Member Forum

1.  consent to treat forms

Posted 3 days ago
Hello all,

Any ideas where to get: consent to treat, billing consent, and HIPPA forms? Thanks.

Marie

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Marie Amina Aryan, NP-C
FNP
Lakewood, Colorado
FNP/owner
Lakewood Family Health Clinic
Lakewood CO
303-578-8191
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2.  RE: consent to treat forms

Posted 3 days ago
HIPAA I can answer.  CMS has great stuff. Look at their FAQ.
Biilling consent is covered by HIPAA- you can use peoples' PHI for your operations, like billing.  NO NEED FOR ANY SPECIFIC CONSENT.  Ditto for discussing patients with referring docs, or even curbside consults. Bottom line is,if you're using the info to treat or bill, you can, no special permission needed.You need to take "ordinary precautions"  to avoid being overheard.  You can use email, telephone, text, video, etc for exchanging or gathering patient info.You have to have a PLAN to safeguard the PHI.You have to make a risk assessment. It has to be in writing.Big deal.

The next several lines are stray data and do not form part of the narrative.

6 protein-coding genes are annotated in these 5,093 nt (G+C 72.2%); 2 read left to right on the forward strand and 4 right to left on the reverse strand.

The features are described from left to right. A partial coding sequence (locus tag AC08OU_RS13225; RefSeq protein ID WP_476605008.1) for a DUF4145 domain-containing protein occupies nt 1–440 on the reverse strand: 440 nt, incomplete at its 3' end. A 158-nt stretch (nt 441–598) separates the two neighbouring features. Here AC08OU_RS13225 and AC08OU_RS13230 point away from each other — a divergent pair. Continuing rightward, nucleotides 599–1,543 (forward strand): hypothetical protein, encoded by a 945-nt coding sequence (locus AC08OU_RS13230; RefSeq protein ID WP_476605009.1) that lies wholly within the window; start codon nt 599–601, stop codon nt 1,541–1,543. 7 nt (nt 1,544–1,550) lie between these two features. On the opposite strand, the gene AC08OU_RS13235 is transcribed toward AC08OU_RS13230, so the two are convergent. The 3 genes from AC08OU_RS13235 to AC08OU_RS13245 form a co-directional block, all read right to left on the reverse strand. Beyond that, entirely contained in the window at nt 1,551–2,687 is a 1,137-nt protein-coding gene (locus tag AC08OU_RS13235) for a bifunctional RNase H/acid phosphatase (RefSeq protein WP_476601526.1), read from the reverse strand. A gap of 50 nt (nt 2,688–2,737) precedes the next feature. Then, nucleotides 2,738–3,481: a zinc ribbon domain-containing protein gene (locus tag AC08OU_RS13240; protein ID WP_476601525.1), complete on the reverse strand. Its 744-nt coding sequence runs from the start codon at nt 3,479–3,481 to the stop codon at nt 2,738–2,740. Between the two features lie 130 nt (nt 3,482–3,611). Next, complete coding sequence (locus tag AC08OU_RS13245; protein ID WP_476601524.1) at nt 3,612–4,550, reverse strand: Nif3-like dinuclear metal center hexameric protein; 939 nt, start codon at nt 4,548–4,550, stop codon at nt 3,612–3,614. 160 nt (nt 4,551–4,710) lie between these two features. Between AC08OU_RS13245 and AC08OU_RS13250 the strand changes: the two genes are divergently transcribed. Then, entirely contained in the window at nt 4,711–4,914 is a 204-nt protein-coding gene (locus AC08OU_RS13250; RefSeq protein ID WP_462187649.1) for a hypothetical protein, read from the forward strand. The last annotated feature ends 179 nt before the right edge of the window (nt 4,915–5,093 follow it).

But encryption is NOT required, for example.If you use computers, the EMR should have a logon, and passphrases should be generated, not made up by people.  I've attached my computer security blurb.

I'm not sure if those "agree to pay" statements are anything more than setting an expectation.

Many organizations' HIPAA policies are written by someone who didn't understand HIPAA, and often, staff don't really understand your policy.
There is GREAT info at https://www.hhs.gov/hipaa/for-professionals/covered-entities/fast-facts/index.html

"A provider or plan may also share relevant information with these persons if, using its professional judgment, it believes that you do not object.
For example, if you send your friend to pick up your prescription for you, the pharmacist can assume that you do not object to their being given the medication." http://www.hhs.gov/ocr/privacy/hipaa/understanding/consumers/consumer_ffg.pdf

There's no point in writing policies to hamstring yourself!!

CMS made sample policies at 
https://www.hhs.gov/hipaa/for-professionals/privacy/guidance/model-notices-privacy-practices
https://www.hhs.gov/sites/default/files/ocr/privacy/hipaa/npp_booklet_hc_provider.pdf